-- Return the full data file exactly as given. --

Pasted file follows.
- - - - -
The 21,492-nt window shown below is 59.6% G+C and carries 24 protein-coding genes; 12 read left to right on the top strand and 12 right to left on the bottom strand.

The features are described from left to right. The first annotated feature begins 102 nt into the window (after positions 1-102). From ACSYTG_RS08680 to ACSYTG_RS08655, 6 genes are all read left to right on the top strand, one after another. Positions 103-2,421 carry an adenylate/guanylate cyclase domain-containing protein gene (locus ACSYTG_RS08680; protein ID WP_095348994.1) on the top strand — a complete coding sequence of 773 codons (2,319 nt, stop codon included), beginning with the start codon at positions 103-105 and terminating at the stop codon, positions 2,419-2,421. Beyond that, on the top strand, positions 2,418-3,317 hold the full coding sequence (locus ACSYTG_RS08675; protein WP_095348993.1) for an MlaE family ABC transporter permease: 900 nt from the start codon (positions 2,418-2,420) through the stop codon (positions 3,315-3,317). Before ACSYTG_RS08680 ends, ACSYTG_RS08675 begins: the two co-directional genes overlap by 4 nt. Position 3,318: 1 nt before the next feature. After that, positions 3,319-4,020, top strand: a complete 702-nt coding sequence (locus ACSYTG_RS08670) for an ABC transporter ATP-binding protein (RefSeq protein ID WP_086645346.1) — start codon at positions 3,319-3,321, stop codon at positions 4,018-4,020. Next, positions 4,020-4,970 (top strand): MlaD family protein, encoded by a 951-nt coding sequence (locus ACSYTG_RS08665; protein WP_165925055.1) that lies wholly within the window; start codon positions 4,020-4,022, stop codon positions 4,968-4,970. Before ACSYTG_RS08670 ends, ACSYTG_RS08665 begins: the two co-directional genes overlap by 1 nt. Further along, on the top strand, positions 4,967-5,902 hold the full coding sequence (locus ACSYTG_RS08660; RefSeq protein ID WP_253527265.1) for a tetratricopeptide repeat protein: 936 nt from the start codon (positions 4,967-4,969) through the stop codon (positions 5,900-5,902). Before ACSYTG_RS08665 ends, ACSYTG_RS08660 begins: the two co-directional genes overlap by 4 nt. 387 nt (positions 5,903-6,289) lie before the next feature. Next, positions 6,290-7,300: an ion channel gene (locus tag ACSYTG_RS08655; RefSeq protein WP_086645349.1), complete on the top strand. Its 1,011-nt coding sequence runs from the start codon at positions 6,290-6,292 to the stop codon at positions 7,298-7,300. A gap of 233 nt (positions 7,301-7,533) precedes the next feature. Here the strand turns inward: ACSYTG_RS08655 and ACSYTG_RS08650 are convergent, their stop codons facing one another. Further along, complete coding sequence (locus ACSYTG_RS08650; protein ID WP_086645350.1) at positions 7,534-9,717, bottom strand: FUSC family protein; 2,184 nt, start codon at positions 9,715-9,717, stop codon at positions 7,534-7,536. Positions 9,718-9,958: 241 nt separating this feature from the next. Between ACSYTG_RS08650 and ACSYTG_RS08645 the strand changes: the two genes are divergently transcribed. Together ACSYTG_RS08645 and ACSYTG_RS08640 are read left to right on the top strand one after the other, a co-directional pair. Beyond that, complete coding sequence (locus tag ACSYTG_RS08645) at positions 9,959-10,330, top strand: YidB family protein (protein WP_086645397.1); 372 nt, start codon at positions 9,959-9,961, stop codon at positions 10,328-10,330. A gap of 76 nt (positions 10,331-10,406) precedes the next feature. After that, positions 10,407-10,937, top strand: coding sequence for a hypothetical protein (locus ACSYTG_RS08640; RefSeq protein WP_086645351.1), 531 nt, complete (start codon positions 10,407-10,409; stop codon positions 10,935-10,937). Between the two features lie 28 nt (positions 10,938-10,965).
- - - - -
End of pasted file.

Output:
The 21,492-nt window shown below is 59.6% G+C and carries 24 protein-coding genes; 12 read left to right on the top strand and 12 right to left on the bottom strand.

The features are described from left to right. The first annotated feature begins 102 nt into the window (after positions 1-102). From ACSYTG_RS08680 to ACSYTG_RS08655, 6 genes are all read left to right on the top strand, one after another. Positions 103-2,421 carry an adenylate/guanylate cyclase domain-containing protein gene (locus ACSYTG_RS08680; protein ID WP_095348994.1) on the top strand — a complete coding sequence of 773 codons (2,319 nt, stop codon included), beginning with the start codon at positions 103-105 and terminating at the stop codon, positions 2,419-2,421. Beyond that, on the top strand, positions 2,418-3,317 hold the full coding sequence (locus ACSYTG_RS08675; protein WP_095348993.1) for an MlaE family ABC transporter permease: 900 nt from the start codon (positions 2,418-2,420) through the stop codon (positions 3,315-3,317). Before ACSYTG_RS08680 ends, ACSYTG_RS08675 begins: the two co-directional genes overlap by 4 nt. Position 3,318: 1 nt before the next feature. After that, positions 3,319-4,020, top strand: a complete 702-nt coding sequence (locus ACSYTG_RS08670) for an ABC transporter ATP-binding protein (RefSeq protein ID WP_086645346.1) — start codon at positions 3,319-3,321, stop codon at positions 4,018-4,020. Next, positions 4,020-4,970 (top strand): MlaD family protein, encoded by a 951-nt coding sequence (locus ACSYTG_RS08665; protein WP_165925055.1) that lies wholly within the window; start codon positions 4,020-4,022, stop codon positions 4,968-4,970. Before ACSYTG_RS08670 ends, ACSYTG_RS08665 begins: the two co-directional genes overlap by 1 nt. Further along, on the top strand, positions 4,967-5,902 hold the full coding sequence (locus ACSYTG_RS08660; RefSeq protein ID WP_253527265.1) for a tetratricopeptide repeat protein: 936 nt from the start codon (positions 4,967-4,969) through the stop codon (positions 5,900-5,902). Before ACSYTG_RS08665 ends, ACSYTG_RS08660 begins: the two co-directional genes overlap by 4 nt. 387 nt (positions 5,903-6,289) lie before the next feature. Next, positions 6,290-7,300: an ion channel gene (locus tag ACSYTG_RS08655; RefSeq protein WP_086645349.1), complete on the top strand. Its 1,011-nt coding sequence runs from the start codon at positions 6,290-6,292 to the stop codon at positions 7,298-7,300. A gap of 233 nt (positions 7,301-7,533) precedes the next feature. Here the strand turns inward: ACSYTG_RS08655 and ACSYTG_RS08650 are convergent, their stop codons facing one another. Further along, complete coding sequence (locus ACSYTG_RS08650; protein ID WP_086645350.1) at positions 7,534-9,717, bottom strand: FUSC family protein; 2,184 nt, start codon at positions 9,715-9,717, stop codon at positions 7,534-7,536. Positions 9,718-9,958: 241 nt separating this feature from the next. Between ACSYTG_RS08650 and ACSYTG_RS08645 the strand changes: the two genes are divergently transcribed. Together ACSYTG_RS08645 and ACSYTG_RS08640 are read left to right on the top strand one after the other, a co-directional pair. Beyond that, complete coding sequence (locus tag ACSYTG_RS08645) at positions 9,959-10,330, top strand: YidB family protein (protein WP_086645397.1); 372 nt, start codon at positions 9,959-9,961, stop codon at positions 10,328-10,330. A gap of 76 nt (positions 10,331-10,406) precedes the next feature. After that, positions 10,407-10,937, top strand: coding sequence for a hypothetical protein (locus ACSYTG_RS08640; RefSeq protein WP_086645351.1), 531 nt, complete (start codon positions 10,407-10,409; stop codon positions 10,935-10,937). Between the two features lie 28 nt (positions 10,938-10,965).